Companies grapple with debate over smokers' rights

June 04, 1993|By Knight-Ridder News Service

Rosalie Sugalski understands all about smokers' rights.

"I remember how important it was to me to have those couple of drags," said Ms. Sugalski, 55, once a three-pack-a-day smoker.

But 12 years ago, a diagnosis of lung cancer scared her into quitting -- cold turkey. In a long operation, a piece of her lung was removed.

"After that, I couldn't even think about a cigarette," she said, sitting in the cozy living room of her rowhouse tucked neatly behind a white picket fence in Conshohocken, Pa.

Lately, though, Ms. Sugalski said she has thought a lot about cigarettes -- specifically, the steady stream of secondhand smoke she inhales daily at her place of work, Markel Inc., a Norristown, Pa.-area manufacturer of insulation products with about 160 employees. She wants her employer to restrict smoking.

While much of big business restricted or banned smoking in the workplace years ago, many midsize and smaller companies -- ones such as Markel -- have only just begun to grapple with this burning issue.

Some smokers have objected to bans that push them outside the office building. Others welcome them as ways to enforce healthier living.

On the national level, groups on both sides have drawn their battle lines, slinging words like grenades.

"That's what we call tobacco apartheid," said Tobacco Institute spokesman Tom Lauria, who has heard from smokers upset about workplace smoking bans. "They feel unjustly cast outside the mainstream of the company." The institute backs restricted smoking areas.

William Godshall, executive director of the Pittsburgh-based SmokeFree Pennsylvania, countered: "Why do we allow people to poison other people? It's respiratory rape." His group has pushed legislation to ban smoking in all workplaces.

For workers like Ms. Sugalski, the issue is this: "I should have a place where I can't smell it."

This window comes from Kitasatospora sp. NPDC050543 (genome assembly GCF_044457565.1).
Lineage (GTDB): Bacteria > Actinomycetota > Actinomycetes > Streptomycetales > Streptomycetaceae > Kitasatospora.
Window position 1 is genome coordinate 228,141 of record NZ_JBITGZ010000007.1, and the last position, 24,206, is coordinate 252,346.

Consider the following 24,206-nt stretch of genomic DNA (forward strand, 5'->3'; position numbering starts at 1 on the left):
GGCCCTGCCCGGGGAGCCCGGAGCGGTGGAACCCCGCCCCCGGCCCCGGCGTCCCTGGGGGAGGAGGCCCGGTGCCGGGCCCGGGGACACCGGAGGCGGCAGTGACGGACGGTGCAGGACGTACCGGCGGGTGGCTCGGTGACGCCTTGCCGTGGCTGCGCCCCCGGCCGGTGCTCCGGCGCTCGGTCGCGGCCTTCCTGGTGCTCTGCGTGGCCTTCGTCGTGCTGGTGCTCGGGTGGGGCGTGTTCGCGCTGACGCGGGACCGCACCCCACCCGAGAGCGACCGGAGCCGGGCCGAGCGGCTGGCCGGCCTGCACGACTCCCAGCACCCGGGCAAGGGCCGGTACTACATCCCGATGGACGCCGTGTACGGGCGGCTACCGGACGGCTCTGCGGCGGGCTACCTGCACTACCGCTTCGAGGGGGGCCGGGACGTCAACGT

For her, a company policy can't come soon enough. "My nose burns, my eyes water," she said of her reaction to cigarette smoke. Once again, Ms. Sugalski is scared. Will the secondhand smoke trigger cancer?

As the company hammers out its policy, many other businesses face a similar struggle.

According to a 1991 survey by The Bureau of National Affairs and the Society for Human Resource Management, 34 percent of U.S. companies have banned smoking. Another 34 percent restrict it.

"This is a process," Mr. Godshall said. "Five years ago, most companies allowed smoking everywhere. Now about half still allow smoking everywhere. That's primarily in companies with less than 50 employees."

Earlier this year, the Environmental Protection Agency classified

secondhand smoke as a serious cancer-causing agent, more dangerous than radon. It estimated that secondhand smoke caused 3,000 cases of cancer each year in non-smokers.

The announcement rekindled the debate on smoking in the workplace.

Compared to nonsmokers, smokers have a higher absenteeism rate; require more health care; spend 8 percent of the workday on smoking, according to the American Heart Association and the American Cancer Society.

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